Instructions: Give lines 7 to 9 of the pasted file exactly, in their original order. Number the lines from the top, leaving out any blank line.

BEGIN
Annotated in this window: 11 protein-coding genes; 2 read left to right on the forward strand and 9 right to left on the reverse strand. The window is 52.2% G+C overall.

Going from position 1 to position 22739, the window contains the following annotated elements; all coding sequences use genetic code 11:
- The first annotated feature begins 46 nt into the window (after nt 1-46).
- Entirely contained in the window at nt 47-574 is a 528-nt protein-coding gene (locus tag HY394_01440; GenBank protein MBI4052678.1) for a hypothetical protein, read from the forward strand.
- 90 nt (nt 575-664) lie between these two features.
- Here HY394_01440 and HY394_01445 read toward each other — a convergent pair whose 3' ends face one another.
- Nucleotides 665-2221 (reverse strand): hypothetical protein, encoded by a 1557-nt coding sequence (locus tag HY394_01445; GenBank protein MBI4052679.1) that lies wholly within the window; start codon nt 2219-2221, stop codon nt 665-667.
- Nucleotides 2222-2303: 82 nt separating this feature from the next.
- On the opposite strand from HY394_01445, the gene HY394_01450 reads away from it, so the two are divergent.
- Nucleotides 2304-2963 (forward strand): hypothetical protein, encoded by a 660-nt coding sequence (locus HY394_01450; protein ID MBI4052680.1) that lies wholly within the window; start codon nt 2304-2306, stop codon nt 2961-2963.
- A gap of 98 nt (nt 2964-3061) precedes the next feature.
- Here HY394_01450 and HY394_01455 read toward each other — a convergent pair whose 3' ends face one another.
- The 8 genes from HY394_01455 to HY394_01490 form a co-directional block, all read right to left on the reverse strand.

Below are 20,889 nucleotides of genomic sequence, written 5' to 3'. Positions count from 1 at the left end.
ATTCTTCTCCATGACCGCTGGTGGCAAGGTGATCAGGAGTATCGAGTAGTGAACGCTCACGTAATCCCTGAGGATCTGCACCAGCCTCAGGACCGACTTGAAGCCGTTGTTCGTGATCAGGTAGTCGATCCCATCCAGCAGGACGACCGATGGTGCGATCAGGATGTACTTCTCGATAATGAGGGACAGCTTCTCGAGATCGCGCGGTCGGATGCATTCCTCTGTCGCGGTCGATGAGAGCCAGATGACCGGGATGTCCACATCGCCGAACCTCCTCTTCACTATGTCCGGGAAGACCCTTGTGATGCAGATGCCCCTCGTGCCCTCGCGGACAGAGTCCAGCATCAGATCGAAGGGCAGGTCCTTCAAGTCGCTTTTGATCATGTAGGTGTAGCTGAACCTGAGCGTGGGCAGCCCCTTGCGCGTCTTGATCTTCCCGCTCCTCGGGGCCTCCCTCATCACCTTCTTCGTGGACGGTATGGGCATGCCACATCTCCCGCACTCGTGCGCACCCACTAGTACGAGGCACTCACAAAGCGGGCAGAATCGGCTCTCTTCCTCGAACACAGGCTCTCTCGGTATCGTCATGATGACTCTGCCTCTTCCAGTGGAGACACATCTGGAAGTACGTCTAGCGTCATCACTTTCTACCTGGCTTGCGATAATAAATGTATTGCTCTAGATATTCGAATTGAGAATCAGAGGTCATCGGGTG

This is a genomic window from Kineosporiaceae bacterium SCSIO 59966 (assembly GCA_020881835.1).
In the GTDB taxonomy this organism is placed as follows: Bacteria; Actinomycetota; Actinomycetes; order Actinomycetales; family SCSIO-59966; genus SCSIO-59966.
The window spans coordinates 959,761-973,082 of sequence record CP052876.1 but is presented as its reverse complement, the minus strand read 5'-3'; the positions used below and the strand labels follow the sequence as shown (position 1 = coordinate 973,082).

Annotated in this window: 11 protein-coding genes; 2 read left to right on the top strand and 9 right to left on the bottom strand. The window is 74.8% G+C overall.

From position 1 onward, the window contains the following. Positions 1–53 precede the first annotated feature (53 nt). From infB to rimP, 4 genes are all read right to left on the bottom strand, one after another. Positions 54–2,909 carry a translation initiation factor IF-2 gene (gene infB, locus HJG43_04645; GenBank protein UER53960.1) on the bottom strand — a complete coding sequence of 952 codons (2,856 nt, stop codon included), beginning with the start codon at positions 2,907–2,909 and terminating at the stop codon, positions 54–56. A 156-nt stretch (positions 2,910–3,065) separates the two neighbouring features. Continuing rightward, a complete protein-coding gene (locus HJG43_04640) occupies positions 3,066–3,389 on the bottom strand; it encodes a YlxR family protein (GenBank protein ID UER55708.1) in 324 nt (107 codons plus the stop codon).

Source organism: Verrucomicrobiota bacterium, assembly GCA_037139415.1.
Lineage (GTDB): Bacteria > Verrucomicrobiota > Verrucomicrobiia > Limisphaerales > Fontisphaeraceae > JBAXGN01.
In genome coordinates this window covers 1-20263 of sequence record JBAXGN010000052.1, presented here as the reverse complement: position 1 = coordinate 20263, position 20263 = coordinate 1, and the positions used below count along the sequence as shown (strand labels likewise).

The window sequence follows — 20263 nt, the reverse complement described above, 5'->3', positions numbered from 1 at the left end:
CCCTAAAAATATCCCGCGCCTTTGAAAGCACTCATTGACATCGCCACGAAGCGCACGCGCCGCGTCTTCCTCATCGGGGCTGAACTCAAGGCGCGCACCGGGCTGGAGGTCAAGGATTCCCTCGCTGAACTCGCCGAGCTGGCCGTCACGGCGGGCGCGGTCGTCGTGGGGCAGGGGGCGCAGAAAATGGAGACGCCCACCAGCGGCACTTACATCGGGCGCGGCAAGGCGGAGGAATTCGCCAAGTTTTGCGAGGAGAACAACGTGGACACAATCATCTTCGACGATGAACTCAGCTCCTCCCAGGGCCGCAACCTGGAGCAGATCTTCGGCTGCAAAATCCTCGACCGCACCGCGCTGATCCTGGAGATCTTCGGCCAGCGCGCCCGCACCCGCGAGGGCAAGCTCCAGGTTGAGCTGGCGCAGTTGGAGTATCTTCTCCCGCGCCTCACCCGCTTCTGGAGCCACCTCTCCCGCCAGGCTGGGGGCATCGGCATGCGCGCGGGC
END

- Nucleotides 665-2221 (reverse strand): hypothetical protein, encoded by a 1557-nt coding sequence (locus tag HY394_01445; GenBank protein MBI4052679.1) that lies wholly within the window; start codon nt 2219-2221, stop codon nt 665-667.
- Nucleotides 2222-2303: 82 nt separating this feature from the next.
- On the opposite strand from HY394_01445, the gene HY394_01450 reads away from it, so the two are divergent.